The District Court granted summary judgement against us and gave a clean bill of health, gave absolution, essentially, to the current versions of the services. The only thing that was left to us, as the Ninth Circuit and the District Court — and the District Court, both, understood the law, is that we can go back and try to show that, with respect to specific past acts of infringement, if we can show that they occurred at a time when we had given them notice that they were about to occur, and that we had the power to — and they had the power to stop them at the moment we gave them the notice, that we can get damages for those specific things, and those specific things only. That’s all that’s left in this case. And I think it’s quite clear, from the Rule 54(b) certification order of the District Court that it was only damages with the past services and the past acts —

JUSTICE KENNEDY: It’s not clear — it’s not clear to me from your brief, focusing on the contributory aspect of it, not — and not the inducement part of it — it’s not clear to me from your brief what your test is. What do we tell the trier of fact, that if there is a substantial part of the use which is noninfringement, any part?

MR. VERRILLI: Here’s what I — here’s where I think the test —

JUSTICE KENNEDY: Leaving aside the inducement.

MR. VERRILLI: Right. Here’s what I — here’s what we think the test is on the — what we’ll call the Sony aspect of the case, that it’s — the question here is — Sony poses to us — is really a touchstone kind of question, not a numerical kind of question. The question under Sony is whether this is a business that is substantially unrelated to infringement. In other words, are they building their business on supporting legitimate activity, or, instead, are they building their business supporting infringing activity?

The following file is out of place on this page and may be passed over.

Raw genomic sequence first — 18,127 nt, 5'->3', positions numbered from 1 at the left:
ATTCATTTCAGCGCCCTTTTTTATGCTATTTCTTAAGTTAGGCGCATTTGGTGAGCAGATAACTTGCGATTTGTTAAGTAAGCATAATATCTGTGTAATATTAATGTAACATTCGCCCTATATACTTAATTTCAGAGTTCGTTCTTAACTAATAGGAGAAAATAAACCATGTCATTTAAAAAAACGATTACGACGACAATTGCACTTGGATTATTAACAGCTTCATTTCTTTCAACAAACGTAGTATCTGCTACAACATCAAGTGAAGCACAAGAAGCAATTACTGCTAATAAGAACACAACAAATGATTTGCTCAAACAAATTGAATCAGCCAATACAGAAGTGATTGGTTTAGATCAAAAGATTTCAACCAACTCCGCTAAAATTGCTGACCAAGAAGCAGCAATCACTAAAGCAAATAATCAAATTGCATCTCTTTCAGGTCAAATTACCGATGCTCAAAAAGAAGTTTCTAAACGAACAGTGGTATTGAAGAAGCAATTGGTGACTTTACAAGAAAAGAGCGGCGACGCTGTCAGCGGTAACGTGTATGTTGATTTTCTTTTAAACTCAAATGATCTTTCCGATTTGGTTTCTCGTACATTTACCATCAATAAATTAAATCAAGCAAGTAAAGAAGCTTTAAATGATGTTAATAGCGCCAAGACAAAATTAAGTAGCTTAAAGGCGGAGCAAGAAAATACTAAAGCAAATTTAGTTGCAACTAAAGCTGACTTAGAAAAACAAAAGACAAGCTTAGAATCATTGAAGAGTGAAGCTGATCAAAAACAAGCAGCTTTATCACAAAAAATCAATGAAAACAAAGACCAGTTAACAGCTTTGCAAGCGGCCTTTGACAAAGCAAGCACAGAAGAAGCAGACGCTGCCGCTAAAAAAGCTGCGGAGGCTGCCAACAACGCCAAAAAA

JUSTICE KENNEDY: Well, then we just throw this to the birds on the trier of fact in every case —

MR. VERRILLI: No, I think —

JUSTICE KENNEDY: Well, how do we know —

MR. VERRILLI: And that’s where you start. That’s the touchstone. Now, the numbers, the relative proportions of use, are relevant. In a case like Sony itself, certainly, where the majority use was noninfringing, that’s a legitimate business; you don’t need to go further. In a case like this one, where, taking the record at summary judgement in our favor, as it must be, and the Ninth Circuit’s assumption that you’ve got 90 percent infringing use, billions and billions of acts of infringing use, and minuscule actual noninfringing use, it seems to us it’s just —

JUSTICE BREYER: You’re not saying — now you’re using different tests. Your test is “substantial.” All right, on your test, are we sure, if you were the counsel to Mr. Carlson, that you recommend going ahead with the Xerox machine? Are you sure, if you were the counsel to the creator of the VCR, that you could recommend, given the use, copying movies, that we should ever have a VCR? Are you sure that you could recommend to the iPod inventor that he could go ahead and have an iPod, or, for that matter, Gutenberg, the press? I mean, you see the problem.

MR. VERRILLI: Yeah, I think my answer to —

JUSTICE BREYER: What’s the answer?

MR. VERRILLI: — those questions are: yes, yes, yes, and yes.


JUSTICE BREYER: Because in each case — for all I know, the monks had a fit when Gutenberg made his press —


JUSTICE BREYER: — but the problem, of course, is that it could well be, in each of those instances, that there will be vast numbers of infringing uses that are foreseeable.